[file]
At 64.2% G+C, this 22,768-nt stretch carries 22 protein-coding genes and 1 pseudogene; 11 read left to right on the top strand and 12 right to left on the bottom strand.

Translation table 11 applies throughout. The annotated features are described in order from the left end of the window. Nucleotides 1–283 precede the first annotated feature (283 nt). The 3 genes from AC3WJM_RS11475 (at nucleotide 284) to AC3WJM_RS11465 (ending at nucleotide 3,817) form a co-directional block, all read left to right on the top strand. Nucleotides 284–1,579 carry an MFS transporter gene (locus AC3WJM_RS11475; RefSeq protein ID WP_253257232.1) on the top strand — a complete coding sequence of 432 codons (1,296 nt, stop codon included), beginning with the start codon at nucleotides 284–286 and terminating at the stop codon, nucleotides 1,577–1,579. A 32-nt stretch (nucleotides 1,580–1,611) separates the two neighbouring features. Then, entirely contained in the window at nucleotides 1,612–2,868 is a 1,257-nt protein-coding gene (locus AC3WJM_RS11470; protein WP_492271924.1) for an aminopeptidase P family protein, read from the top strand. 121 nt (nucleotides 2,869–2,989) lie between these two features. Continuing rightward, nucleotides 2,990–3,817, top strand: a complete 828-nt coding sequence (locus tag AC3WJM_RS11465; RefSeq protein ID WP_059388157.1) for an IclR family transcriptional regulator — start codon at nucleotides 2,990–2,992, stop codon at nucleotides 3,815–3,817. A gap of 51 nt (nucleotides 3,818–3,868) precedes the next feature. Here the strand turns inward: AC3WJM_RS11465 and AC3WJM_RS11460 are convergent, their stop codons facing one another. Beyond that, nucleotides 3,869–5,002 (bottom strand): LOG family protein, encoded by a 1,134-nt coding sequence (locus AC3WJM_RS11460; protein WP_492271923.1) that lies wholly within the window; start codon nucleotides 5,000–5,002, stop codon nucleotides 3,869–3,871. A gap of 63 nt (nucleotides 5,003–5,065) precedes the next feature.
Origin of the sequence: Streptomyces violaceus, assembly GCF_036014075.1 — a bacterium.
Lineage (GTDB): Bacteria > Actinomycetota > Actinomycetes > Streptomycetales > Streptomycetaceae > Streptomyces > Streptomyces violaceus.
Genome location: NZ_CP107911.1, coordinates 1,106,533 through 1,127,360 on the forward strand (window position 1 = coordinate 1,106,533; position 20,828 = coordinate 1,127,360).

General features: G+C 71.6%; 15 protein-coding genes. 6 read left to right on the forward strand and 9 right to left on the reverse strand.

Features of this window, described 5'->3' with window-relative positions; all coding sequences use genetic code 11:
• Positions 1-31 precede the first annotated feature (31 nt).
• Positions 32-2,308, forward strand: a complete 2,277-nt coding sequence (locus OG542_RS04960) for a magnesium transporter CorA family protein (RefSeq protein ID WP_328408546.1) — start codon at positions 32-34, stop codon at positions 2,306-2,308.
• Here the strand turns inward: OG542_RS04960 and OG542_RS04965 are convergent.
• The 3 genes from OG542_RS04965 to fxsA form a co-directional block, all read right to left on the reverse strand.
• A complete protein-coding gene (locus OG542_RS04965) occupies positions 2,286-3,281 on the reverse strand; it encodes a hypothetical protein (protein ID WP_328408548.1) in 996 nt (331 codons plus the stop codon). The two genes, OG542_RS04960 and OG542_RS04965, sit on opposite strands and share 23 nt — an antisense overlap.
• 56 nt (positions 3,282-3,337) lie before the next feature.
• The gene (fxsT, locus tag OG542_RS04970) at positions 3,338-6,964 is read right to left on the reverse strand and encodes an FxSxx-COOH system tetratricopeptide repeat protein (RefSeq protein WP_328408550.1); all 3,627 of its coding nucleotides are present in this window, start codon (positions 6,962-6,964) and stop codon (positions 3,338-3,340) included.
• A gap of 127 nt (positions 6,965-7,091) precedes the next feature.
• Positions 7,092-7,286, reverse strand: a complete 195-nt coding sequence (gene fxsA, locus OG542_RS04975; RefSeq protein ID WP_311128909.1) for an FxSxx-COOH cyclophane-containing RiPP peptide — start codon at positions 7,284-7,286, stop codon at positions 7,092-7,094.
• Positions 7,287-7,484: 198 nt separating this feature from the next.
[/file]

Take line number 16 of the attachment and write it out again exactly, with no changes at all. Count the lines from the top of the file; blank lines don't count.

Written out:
• Positions 7,092-7,286, reverse strand: a complete 195-nt coding sequence (gene fxsA, locus OG542_RS04975; RefSeq protein ID WP_311128909.1) for an FxSxx-COOH cyclophane-containing RiPP peptide — start codon at positions 7,284-7,286, stop codon at positions 7,092-7,094.